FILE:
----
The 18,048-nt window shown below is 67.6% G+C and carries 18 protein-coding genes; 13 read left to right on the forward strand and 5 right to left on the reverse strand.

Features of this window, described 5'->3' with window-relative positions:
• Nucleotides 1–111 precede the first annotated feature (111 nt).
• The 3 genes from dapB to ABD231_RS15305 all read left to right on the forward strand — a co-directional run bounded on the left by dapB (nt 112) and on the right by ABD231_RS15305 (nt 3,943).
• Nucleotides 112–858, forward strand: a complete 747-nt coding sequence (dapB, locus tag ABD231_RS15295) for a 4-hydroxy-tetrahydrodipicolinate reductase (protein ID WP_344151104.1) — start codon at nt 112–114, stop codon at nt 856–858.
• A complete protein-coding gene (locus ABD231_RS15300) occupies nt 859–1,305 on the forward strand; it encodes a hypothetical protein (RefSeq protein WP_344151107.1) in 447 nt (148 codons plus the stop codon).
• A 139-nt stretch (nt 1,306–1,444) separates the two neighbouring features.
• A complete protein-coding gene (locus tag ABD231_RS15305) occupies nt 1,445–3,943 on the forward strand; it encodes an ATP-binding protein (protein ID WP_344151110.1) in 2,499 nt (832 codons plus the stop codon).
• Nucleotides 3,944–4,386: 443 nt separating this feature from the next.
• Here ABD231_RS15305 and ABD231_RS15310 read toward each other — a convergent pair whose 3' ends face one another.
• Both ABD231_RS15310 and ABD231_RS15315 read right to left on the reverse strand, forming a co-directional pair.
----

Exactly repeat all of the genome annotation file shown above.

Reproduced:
The 18,048-nt window shown below is 67.6% G+C and carries 18 protein-coding genes; 13 read left to right on the forward strand and 5 right to left on the reverse strand.

Features of this window, described 5'->3' with window-relative positions:
• Nucleotides 1–111 precede the first annotated feature (111 nt).
• The 3 genes from dapB to ABD231_RS15305 all read left to right on the forward strand — a co-directional run bounded on the left by dapB (nt 112) and on the right by ABD231_RS15305 (nt 3,943).
• Nucleotides 112–858, forward strand: a complete 747-nt coding sequence (dapB, locus tag ABD231_RS15295) for a 4-hydroxy-tetrahydrodipicolinate reductase (protein ID WP_344151104.1) — start codon at nt 112–114, stop codon at nt 856–858.
• A complete protein-coding gene (locus ABD231_RS15300) occupies nt 859–1,305 on the forward strand; it encodes a hypothetical protein (RefSeq protein WP_344151107.1) in 447 nt (148 codons plus the stop codon).
• A 139-nt stretch (nt 1,306–1,444) separates the two neighbouring features.
• A complete protein-coding gene (locus tag ABD231_RS15305) occupies nt 1,445–3,943 on the forward strand; it encodes an ATP-binding protein (protein ID WP_344151110.1) in 2,499 nt (832 codons plus the stop codon).
• Nucleotides 3,944–4,386: 443 nt separating this feature from the next.
• Here ABD231_RS15305 and ABD231_RS15310 read toward each other — a convergent pair whose 3' ends face one another.
• Both ABD231_RS15310 and ABD231_RS15315 read right to left on the reverse strand, forming a co-directional pair.